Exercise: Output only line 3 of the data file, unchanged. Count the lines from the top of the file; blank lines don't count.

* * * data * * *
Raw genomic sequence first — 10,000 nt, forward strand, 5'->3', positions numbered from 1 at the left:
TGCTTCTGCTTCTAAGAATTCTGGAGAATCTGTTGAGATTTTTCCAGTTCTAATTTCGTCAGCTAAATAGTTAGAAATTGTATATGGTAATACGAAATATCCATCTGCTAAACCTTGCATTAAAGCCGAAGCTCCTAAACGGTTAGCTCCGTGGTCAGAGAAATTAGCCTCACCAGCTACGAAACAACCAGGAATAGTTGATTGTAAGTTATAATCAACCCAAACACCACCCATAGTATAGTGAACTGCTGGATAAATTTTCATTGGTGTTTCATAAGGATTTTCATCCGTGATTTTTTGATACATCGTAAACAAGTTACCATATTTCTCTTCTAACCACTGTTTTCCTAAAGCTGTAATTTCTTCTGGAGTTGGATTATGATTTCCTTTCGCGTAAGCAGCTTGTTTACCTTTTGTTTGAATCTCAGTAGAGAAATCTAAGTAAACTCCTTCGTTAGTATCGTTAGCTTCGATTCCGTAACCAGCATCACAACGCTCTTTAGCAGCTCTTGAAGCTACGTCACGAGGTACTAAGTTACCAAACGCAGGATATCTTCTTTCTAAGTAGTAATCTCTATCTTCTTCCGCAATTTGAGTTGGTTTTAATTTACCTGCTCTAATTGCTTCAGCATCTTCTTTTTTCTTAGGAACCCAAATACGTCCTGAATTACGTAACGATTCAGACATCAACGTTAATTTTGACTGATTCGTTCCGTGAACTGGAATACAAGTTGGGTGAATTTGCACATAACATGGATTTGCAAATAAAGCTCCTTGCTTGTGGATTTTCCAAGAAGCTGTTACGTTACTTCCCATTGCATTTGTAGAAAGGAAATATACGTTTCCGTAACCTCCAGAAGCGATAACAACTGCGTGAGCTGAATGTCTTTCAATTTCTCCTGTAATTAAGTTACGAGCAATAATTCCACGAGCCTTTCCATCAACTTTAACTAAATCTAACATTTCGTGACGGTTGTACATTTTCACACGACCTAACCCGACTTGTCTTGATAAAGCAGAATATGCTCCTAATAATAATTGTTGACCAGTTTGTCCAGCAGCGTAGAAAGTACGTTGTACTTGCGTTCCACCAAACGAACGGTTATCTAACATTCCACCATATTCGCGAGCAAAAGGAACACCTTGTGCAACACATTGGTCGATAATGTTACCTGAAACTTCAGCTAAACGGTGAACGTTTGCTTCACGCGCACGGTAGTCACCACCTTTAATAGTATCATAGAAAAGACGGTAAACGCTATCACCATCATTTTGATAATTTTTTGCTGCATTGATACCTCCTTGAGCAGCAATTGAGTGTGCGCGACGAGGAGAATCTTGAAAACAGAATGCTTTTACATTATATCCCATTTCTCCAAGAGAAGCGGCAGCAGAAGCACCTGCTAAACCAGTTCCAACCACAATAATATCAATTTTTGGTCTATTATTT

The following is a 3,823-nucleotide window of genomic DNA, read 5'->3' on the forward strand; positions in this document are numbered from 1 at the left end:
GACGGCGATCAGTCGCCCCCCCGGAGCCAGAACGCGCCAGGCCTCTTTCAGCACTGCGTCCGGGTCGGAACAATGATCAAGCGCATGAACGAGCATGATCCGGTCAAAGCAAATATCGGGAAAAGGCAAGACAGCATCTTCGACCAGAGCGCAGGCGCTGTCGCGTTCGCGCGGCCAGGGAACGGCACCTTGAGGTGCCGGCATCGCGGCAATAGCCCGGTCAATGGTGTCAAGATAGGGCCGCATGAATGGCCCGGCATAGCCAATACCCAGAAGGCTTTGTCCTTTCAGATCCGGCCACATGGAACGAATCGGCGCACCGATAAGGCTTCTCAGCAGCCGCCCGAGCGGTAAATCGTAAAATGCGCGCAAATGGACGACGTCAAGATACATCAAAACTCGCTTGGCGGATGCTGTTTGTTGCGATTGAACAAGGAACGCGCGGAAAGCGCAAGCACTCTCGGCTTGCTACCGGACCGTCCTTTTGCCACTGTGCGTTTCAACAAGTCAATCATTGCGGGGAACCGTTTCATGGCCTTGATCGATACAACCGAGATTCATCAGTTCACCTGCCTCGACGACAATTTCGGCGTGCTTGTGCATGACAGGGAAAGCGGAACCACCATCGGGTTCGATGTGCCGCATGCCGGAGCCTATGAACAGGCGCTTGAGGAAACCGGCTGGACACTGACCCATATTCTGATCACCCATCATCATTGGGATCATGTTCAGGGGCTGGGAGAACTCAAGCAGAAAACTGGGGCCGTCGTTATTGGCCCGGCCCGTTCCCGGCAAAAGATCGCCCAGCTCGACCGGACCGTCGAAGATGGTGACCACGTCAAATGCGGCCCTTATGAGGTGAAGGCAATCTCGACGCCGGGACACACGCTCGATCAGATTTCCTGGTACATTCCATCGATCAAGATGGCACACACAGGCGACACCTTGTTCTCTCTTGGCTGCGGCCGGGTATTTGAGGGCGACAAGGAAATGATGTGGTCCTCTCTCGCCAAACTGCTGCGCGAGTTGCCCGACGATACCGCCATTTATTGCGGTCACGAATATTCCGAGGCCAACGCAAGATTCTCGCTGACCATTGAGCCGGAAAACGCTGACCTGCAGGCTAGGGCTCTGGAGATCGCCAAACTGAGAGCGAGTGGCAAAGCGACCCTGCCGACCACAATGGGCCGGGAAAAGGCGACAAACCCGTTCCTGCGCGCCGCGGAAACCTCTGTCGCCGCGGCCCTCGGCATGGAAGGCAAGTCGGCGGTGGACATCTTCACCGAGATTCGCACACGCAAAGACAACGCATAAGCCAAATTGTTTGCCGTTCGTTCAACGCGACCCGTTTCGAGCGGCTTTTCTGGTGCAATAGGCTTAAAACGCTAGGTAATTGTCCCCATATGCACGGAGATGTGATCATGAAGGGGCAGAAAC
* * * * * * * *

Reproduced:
The following is a 3,823-nucleotide window of genomic DNA, read 5'->3' on the forward strand; positions in this document are numbered from 1 at the left end: